¡Viva Las Vegas! Loosely translated, “Long live, Vegas”. The UCLA Bruins did just that as they started 7-0 under head coach Steve Alford by beating the Northwestern Wildcats 95-79 in the Continental Tire Las Vegas Invitational. Long live, the Bruins! For UCLA, it was their second straight win in two days as they rolled in Southern Nevada with some “Instant Offense”.
You do not have to worry about the Bruins starting slow, they have such a spark that they explode onto the game. Not too mention that UCLA was hitting shots from ever corner of the floor. UCLA is averaging 90.2 points per game, the tenth best in the country. In the country. Sorry for the repetition, it just needed to be emphasized.
The Bruins game was separated into two parts: phenomenal offense and “hey, look at our offense” defense. It was just that, the Bruins played strong, up-tempo, team basketball. In a way, they did not have to play defense. But when they tried to, there was much to be desired.
The first half was just insane in regards to scoring offense. It was aided by the Bruins efficient passing game, which shows how very unselfish this team is. Kyle “Instant Offense”Anderson, nearly had a double-double. Bryce Alford hit three of three from three-point county. Travis Wear finished strong on a alley-oop from Anderson. Northwestern could stop none of it. The second half simulated the first as the offensive show continued.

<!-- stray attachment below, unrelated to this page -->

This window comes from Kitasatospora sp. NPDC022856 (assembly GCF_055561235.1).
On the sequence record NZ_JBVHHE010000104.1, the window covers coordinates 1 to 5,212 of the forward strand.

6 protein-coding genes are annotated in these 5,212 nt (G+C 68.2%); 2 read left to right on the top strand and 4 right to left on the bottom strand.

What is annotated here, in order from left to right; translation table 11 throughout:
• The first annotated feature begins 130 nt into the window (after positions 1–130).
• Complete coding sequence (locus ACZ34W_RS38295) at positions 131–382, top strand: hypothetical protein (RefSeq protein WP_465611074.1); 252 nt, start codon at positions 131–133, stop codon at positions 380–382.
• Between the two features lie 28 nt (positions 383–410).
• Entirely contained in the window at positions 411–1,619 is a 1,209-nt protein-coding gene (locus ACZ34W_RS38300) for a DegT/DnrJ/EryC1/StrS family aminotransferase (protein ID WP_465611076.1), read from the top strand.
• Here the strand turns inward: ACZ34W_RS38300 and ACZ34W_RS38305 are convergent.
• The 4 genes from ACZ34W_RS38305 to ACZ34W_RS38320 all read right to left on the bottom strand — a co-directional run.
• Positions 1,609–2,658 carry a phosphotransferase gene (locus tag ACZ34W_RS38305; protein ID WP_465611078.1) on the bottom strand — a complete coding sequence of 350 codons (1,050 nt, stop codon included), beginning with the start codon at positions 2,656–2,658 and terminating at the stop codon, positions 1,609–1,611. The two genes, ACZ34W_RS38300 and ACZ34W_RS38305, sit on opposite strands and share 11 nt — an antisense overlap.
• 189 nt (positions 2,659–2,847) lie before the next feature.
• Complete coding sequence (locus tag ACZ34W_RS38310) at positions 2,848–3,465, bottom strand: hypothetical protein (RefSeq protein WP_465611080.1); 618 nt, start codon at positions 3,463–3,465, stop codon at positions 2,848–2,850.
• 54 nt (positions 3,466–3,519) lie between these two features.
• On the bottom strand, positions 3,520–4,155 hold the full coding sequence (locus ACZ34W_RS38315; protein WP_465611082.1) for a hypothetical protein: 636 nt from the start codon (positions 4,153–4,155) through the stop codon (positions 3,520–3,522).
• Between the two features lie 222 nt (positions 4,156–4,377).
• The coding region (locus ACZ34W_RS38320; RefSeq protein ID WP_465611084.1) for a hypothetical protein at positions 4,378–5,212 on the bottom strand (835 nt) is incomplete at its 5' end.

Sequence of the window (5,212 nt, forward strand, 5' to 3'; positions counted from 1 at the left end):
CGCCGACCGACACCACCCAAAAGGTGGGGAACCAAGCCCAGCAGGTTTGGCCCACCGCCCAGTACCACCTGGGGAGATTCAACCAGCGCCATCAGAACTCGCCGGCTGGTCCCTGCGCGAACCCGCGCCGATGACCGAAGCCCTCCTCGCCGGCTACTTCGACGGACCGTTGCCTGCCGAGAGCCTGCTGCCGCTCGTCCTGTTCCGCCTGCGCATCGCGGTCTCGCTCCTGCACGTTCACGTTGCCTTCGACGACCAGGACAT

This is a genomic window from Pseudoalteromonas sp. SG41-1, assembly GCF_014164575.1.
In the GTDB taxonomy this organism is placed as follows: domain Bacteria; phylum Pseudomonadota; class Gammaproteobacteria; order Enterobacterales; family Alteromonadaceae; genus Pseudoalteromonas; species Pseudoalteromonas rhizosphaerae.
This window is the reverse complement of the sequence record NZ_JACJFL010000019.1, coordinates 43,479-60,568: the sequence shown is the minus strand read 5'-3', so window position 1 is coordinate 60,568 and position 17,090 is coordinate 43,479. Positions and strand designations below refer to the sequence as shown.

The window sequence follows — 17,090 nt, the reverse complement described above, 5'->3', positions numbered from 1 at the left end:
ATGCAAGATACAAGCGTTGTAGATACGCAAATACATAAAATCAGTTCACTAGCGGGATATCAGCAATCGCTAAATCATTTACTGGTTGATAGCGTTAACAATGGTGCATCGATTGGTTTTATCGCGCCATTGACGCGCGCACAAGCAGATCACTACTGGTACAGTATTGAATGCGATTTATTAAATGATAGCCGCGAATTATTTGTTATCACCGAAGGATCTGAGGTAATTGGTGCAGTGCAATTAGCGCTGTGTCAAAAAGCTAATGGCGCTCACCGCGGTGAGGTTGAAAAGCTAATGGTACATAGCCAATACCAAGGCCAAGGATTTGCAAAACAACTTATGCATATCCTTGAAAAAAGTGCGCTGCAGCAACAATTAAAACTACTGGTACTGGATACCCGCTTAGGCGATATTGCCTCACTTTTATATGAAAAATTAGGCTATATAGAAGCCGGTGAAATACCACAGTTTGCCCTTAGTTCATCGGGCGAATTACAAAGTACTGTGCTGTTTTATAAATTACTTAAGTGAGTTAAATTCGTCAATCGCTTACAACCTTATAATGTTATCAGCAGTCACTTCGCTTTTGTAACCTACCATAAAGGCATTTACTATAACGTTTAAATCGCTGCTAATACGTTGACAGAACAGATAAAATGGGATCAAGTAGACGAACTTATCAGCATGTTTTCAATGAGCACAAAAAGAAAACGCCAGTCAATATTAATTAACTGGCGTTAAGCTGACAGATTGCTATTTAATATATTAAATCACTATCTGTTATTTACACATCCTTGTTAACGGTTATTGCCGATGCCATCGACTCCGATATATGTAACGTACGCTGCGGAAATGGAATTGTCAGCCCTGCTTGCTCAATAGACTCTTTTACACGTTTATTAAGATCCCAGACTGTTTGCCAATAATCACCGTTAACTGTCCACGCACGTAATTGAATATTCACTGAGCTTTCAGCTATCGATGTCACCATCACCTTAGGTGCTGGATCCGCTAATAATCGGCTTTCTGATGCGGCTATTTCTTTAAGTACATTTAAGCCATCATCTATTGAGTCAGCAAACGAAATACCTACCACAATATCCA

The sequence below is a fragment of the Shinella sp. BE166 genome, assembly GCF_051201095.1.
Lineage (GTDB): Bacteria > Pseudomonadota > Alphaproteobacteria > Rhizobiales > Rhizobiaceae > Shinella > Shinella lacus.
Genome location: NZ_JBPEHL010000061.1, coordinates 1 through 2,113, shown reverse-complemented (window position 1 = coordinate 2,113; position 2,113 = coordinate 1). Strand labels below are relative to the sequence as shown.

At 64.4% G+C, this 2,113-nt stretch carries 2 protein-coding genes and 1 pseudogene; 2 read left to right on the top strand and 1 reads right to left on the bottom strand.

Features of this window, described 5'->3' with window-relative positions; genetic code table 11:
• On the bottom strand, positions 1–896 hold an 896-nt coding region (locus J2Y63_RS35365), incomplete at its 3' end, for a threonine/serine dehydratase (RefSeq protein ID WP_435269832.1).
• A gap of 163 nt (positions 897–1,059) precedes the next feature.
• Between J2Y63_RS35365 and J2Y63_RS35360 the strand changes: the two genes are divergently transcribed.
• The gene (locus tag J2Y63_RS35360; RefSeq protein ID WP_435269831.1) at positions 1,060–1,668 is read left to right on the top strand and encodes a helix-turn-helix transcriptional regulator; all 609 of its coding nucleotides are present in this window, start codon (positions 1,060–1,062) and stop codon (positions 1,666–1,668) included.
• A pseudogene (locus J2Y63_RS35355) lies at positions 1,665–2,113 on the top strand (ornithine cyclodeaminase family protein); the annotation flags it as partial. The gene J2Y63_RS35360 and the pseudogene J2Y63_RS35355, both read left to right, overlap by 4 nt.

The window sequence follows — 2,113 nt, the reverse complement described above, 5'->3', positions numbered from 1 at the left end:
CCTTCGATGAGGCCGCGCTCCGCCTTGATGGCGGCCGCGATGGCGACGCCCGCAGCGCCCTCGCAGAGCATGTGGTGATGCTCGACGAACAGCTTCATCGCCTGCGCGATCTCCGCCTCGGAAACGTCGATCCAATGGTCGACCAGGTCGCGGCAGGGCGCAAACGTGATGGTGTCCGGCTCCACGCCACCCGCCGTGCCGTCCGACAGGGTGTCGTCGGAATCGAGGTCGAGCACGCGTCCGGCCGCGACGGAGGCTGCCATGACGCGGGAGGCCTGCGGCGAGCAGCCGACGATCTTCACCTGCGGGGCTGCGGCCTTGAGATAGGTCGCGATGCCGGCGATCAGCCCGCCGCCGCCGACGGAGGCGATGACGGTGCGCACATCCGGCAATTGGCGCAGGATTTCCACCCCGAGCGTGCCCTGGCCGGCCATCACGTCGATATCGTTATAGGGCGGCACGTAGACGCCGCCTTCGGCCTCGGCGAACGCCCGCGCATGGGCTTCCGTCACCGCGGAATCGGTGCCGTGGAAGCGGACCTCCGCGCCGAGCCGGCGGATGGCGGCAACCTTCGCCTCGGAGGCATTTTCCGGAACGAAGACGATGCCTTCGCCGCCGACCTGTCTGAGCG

Bryce Alford, Jordan Adams and Zach LaVine all finished the game with 18 points. Kyle Anderson had 16 of his own, 9 rebounds, 9 assists and the Bruin’s only block. The Bruins, as a team, shot 63.6%. You want to know what their stats for three pointers? The Bruins were 81.3% on 13 of 16 three-pointers. Let that one sink in for a second as we continue on.
The positives are that the Bruins have good transition defense. A quick steal or even a poke of the ball got it into the open, which is all the Bruins needed to translate it into points. The Bruins had 10 steals as a team. Their quickness allows them to get in when the opposition is unprepared.
The negatives are that UCLA is not physically in the face of their opponents. UCLA is playing a lot of zone defense, which is good for cutting down lanes and generally disrupting the competition, but we often saw Northwestern get the extra pass for a shot in the corner or for a drive that blows by the UCLA defense. The Bruins do not have a lock-down defender, at least we have not seen the use for one, which may be a problem when UCLA faces stiffer competition. Still, they did limit the Wildcats to 46.0% shooting and whether that is due to the talent level of Northwestern or the UCLA defense, it will always help when you limit your opponent to making less than half the shots they take.